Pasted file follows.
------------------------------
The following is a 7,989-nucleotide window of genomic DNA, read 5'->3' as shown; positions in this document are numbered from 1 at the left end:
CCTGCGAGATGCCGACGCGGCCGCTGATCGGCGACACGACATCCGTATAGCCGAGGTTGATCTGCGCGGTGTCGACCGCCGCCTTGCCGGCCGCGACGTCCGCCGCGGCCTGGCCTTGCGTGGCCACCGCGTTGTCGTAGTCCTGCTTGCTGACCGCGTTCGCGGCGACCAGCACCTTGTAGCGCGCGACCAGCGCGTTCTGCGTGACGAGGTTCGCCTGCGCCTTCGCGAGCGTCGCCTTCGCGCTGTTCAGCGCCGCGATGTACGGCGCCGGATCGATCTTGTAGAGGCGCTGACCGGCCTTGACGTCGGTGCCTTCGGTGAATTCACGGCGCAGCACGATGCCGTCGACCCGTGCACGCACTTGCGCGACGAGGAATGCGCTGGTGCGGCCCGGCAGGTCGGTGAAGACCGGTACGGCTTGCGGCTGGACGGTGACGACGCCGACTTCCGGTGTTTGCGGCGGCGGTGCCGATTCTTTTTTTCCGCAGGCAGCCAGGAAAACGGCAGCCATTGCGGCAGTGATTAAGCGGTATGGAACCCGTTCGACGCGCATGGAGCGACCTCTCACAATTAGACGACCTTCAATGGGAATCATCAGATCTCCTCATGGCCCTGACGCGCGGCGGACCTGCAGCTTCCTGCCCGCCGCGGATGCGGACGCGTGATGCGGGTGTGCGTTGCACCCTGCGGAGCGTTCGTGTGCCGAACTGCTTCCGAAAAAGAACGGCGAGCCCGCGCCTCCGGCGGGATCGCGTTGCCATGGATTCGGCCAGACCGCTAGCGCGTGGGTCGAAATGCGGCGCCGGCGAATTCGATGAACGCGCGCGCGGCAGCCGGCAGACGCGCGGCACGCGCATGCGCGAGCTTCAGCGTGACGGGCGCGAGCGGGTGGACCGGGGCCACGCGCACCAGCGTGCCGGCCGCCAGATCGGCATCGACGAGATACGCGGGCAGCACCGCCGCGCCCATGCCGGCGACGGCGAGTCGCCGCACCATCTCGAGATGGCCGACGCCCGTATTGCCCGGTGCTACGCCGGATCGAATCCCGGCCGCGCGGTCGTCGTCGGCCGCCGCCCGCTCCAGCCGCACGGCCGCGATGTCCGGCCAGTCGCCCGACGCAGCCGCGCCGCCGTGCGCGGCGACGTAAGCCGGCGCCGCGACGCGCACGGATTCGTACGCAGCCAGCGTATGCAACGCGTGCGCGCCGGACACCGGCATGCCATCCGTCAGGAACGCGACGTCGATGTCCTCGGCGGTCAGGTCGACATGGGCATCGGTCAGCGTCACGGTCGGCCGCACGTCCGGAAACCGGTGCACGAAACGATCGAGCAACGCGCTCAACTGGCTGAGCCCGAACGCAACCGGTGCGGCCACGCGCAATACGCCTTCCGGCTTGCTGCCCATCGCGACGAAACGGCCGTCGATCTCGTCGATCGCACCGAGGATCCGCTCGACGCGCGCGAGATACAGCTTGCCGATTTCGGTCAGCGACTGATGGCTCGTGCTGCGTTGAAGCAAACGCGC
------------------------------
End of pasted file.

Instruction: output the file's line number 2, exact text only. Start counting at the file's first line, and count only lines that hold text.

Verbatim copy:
CCTGCGAGATGCCGACGCGGCCGCTGATCGGCGACACGACATCCGTATAGCCGAGGTTGATCTGCGCGGTGTCGACCGCCGCCTTGCCGGCCGCGACGTCCGCCGCGGCCTGGCCTTGCGTGGCCACCGCGTTGTCGTAGTCCTGCTTGCTGACCGCGTTCGCGGCGACCAGCACCTTGTAGCGCGCGACCAGCGCGTTCTGCGTGACGAGGTTCGCCTGCGCCTTCGCGAGCGTCGCCTTCGCGCTGTTCAGCGCCGCGATGTACGGCGCCGGATCGATCTTGTAGAGGCGCTGACCGGCCTTGACGTCGGTGCCTTCGGTGAATTCACGGCGCAGCACGATGCCGTCGACCCGTGCACGCACTTGCGCGACGAGGAATGCGCTGGTGCGGCCCGGCAGGTCGGTGAAGACCGGTACGGCTTGCGGCTGGACGGTGACGACGCCGACTTCCGGTGTTTGCGGCGGCGGTGCCGATTCTTTTTTTCCGCAGGCAGCCAGGAAAACGGCAGCCATTGCGGCAGTGATTAAGCGGTATGGAACCCGTTCGACGCGCATGGAGCGACCTCTCACAATTAGACGACCTTCAATGGGAATCATCAGATCTCCTCATGGCCCTGACGCGCGGCGGACCTGCAGCTTCCTGCCCGCCGCGGATGCGGACGCGTGATGCGGGTGTGCGTTGCACCCTGCGGAGCGTTCGTGTGCCGAACTGCTTCCGAAAAAGAACGGCGAGCCCGCGCCTCCGGCGGGATCGCGTTGCCATGGATTCGGCCAGACCGCTAGCGCGTGGGTCGAAATGCGGCGCCGGCGAATTCGATGAACGCGCGCGCGGCAGCCGGCAGACGCGCGGCACGCGCATGCGCGAGCTTCAGCGTGACGGGCGCGAGCGGGTGGACCGGGGCCACGCGCACCAGCGTGCCGGCCGCCAGATCGGCATCGACGAGATACGCGGGCAGCACCGCCGCGCCCATGCCGGCGACGGCGAGTCGCCGCACCATCTCGAGATGGCCGACGCCCGTATTGCCCGGTGCTACGCCGGATCGAATCCCGGCCGCGCGGTCGTCGTCGGCCGCCGCCCGCTCCAGCCGCACGGCCGCGATGTCCGGCCAGTCGCCCGACGCAGCCGCGCCGCCGTGCGCGGCGACGTAAGCCGGCGCCGCGACGCGCACGGATTCGTACGCAGCCAGCGTATGCAACGCGTGCGCGCCGGACACCGGCATGCCATCCGTCAGGAACGCGACGTCGATGTCCTCGGCGGTCAGGTCGACATGGGCATCGGTCAGCGTCACGGTCGGCCGCACGTCCGGAAACCGGTGCACGAAACGATCGAGCAACGCGCTCAACTGGCTGAGCCCGAACGCAACCGGTGCGGCCACGCGCAATACGCCTTCCGGCTTGCTGCCCATCGCGACGAAACGGCCGTCGATCTCGTCGATCGCACCGAGGATCCGCTCGACGCGCGCGAGATACAGCTTGCCGATTTCGGTCAGCGACTGATGGCTCGTGCTGCGTTGAAGCAAACGCGC